Post-Independence periodEdit

A notable event in Indonesian history occurred in Kuningan when the Linggadjati Agreement was signed between the Indonesian and Dutch government on November 15, 1946, in the village of Linggajati within the regency. There is a dedicated small museum at the village, about 25 km from Cirebon, which records the events of the Linggadjati conference.


Kuningan is bordered by Cirebon to the north, Majalengka to the west, Ciamis to the south and Brebes, Central Java to the east. The regency capital is the Kuningan District. Its mean elevation is 680 metres (2,520 ft) above sea level. The regency's landscape is composed of volcanoes, steep terrain, forest, mountains rivers and fertile agricultural land. The highest mountain in the province, Ciremai (3,076 m) is located between the border this regency and Majalengka Regency. There are numerous tropical rainforests in Kuningan, which contain tree species such as Pinus (Pinus merkusii), Teureup (Artocarpus elasticus), Yellow mahogany (Dysoxylum caulostachyum), Langsat (Lansium domesticum), and Putat (Planchonia valida).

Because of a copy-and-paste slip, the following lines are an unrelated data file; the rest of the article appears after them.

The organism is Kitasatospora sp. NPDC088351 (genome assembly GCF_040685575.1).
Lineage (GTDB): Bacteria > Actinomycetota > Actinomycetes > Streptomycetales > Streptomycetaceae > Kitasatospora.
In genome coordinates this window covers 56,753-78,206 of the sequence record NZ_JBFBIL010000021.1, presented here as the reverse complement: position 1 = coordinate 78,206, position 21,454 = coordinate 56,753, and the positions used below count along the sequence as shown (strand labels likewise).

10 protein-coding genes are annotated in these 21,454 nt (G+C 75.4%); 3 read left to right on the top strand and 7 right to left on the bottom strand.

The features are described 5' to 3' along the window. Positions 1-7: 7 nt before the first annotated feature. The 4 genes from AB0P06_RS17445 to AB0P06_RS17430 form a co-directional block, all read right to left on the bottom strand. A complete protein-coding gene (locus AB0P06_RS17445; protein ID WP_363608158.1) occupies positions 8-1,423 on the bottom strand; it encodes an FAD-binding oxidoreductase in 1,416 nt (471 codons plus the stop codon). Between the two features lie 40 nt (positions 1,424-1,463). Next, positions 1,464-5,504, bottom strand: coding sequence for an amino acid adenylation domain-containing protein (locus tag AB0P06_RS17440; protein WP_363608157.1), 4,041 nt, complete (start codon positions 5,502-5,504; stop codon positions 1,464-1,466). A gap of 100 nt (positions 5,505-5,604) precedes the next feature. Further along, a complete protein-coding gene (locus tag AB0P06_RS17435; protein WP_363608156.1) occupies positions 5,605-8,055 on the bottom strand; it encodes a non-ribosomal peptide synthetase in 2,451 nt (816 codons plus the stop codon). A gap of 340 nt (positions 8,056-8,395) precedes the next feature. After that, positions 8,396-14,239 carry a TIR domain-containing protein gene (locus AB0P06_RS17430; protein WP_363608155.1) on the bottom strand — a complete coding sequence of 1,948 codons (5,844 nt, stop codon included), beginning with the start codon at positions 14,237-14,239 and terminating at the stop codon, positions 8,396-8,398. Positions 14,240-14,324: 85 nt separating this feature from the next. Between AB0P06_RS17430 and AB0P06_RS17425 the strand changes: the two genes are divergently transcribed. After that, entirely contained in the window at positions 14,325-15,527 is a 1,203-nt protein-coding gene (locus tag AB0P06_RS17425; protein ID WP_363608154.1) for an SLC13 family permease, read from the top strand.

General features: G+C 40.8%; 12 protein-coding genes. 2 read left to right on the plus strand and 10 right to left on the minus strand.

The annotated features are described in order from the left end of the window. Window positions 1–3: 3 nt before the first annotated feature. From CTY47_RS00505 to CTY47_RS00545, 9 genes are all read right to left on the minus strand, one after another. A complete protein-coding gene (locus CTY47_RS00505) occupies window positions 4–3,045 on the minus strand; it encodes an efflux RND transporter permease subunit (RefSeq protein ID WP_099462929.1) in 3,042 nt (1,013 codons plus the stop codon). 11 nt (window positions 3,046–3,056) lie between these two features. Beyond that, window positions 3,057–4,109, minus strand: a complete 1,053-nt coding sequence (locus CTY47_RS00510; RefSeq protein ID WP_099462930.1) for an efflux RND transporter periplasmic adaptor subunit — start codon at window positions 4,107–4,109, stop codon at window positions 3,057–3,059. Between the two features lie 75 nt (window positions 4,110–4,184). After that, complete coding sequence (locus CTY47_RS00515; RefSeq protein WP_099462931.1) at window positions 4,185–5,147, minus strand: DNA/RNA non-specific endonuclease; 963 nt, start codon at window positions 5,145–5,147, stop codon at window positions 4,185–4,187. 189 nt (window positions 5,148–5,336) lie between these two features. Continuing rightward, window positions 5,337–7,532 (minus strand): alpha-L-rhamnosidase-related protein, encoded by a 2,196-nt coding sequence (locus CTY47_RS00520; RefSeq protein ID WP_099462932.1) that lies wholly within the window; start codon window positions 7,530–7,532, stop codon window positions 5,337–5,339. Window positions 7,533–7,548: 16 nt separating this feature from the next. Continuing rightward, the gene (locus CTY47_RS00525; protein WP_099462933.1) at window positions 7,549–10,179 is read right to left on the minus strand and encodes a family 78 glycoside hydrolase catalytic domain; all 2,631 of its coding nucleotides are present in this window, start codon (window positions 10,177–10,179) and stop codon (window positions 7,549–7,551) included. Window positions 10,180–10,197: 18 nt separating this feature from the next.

According to the 2010 Census, Kuningan's population is 1,035,589 people, consists of 520,632 male and 514,957 female. The population is 97% Muslim, 2% Catholics and 1% follower of other religions. Its ethnic composition consists of Sundanese 95%, Javanese 2%, and other groups 3%. In addition to Indonesian, the official national language, the other widely spoken language in the regency is Sundanese. In some areas near the eastern border with Central Java, Javanese and Banyumasan is also spoken.